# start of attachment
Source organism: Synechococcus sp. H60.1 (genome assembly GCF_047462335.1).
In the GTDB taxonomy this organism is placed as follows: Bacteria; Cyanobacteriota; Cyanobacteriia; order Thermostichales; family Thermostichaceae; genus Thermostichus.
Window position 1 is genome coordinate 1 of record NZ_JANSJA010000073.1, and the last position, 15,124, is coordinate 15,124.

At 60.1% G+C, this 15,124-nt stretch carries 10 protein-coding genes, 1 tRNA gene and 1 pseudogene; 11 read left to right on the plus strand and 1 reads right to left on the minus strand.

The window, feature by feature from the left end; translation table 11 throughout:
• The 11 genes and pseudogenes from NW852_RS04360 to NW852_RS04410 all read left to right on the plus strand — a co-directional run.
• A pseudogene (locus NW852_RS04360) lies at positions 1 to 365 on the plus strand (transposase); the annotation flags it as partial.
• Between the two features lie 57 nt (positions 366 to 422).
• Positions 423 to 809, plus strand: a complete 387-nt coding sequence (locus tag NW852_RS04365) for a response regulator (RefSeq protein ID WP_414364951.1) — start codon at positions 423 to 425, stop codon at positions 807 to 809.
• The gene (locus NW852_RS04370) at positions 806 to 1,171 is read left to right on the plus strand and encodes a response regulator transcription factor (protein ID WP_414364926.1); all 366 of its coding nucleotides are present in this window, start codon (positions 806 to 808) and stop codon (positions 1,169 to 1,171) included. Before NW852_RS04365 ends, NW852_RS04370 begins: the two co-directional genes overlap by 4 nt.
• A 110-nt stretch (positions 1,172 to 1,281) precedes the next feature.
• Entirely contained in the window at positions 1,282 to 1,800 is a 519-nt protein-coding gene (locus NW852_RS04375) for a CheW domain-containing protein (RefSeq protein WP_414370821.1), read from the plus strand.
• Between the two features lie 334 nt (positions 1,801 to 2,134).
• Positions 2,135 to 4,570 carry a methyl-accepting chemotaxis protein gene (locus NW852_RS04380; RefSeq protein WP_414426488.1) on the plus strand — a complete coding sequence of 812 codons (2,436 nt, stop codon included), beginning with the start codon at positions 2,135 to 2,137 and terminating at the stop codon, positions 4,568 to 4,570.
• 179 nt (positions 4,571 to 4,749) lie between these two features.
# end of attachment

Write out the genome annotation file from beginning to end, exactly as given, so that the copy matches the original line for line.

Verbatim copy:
Source organism: Synechococcus sp. H60.1 (genome assembly GCF_047462335.1).
In the GTDB taxonomy this organism is placed as follows: Bacteria; Cyanobacteriota; Cyanobacteriia; order Thermostichales; family Thermostichaceae; genus Thermostichus.
Window position 1 is genome coordinate 1 of record NZ_JANSJA010000073.1, and the last position, 15,124, is coordinate 15,124.

At 60.1% G+C, this 15,124-nt stretch carries 10 protein-coding genes, 1 tRNA gene and 1 pseudogene; 11 read left to right on the plus strand and 1 reads right to left on the minus strand.

The window, feature by feature from the left end; translation table 11 throughout:
• The 11 genes and pseudogenes from NW852_RS04360 to NW852_RS04410 all read left to right on the plus strand — a co-directional run.
• A pseudogene (locus NW852_RS04360) lies at positions 1 to 365 on the plus strand (transposase); the annotation flags it as partial.
• Between the two features lie 57 nt (positions 366 to 422).
• Positions 423 to 809, plus strand: a complete 387-nt coding sequence (locus tag NW852_RS04365) for a response regulator (RefSeq protein ID WP_414364951.1) — start codon at positions 423 to 425, stop codon at positions 807 to 809.
• The gene (locus NW852_RS04370) at positions 806 to 1,171 is read left to right on the plus strand and encodes a response regulator transcription factor (protein ID WP_414364926.1); all 366 of its coding nucleotides are present in this window, start codon (positions 806 to 808) and stop codon (positions 1,169 to 1,171) included. Before NW852_RS04365 ends, NW852_RS04370 begins: the two co-directional genes overlap by 4 nt.
• A 110-nt stretch (positions 1,172 to 1,281) precedes the next feature.
• Entirely contained in the window at positions 1,282 to 1,800 is a 519-nt protein-coding gene (locus NW852_RS04375) for a CheW domain-containing protein (RefSeq protein WP_414370821.1), read from the plus strand.
• Between the two features lie 334 nt (positions 1,801 to 2,134).
• Positions 2,135 to 4,570 carry a methyl-accepting chemotaxis protein gene (locus NW852_RS04380; RefSeq protein WP_414426488.1) on the plus strand — a complete coding sequence of 812 codons (2,436 nt, stop codon included), beginning with the start codon at positions 2,135 to 2,137 and terminating at the stop codon, positions 4,568 to 4,570.
• 179 nt (positions 4,571 to 4,749) lie between these two features.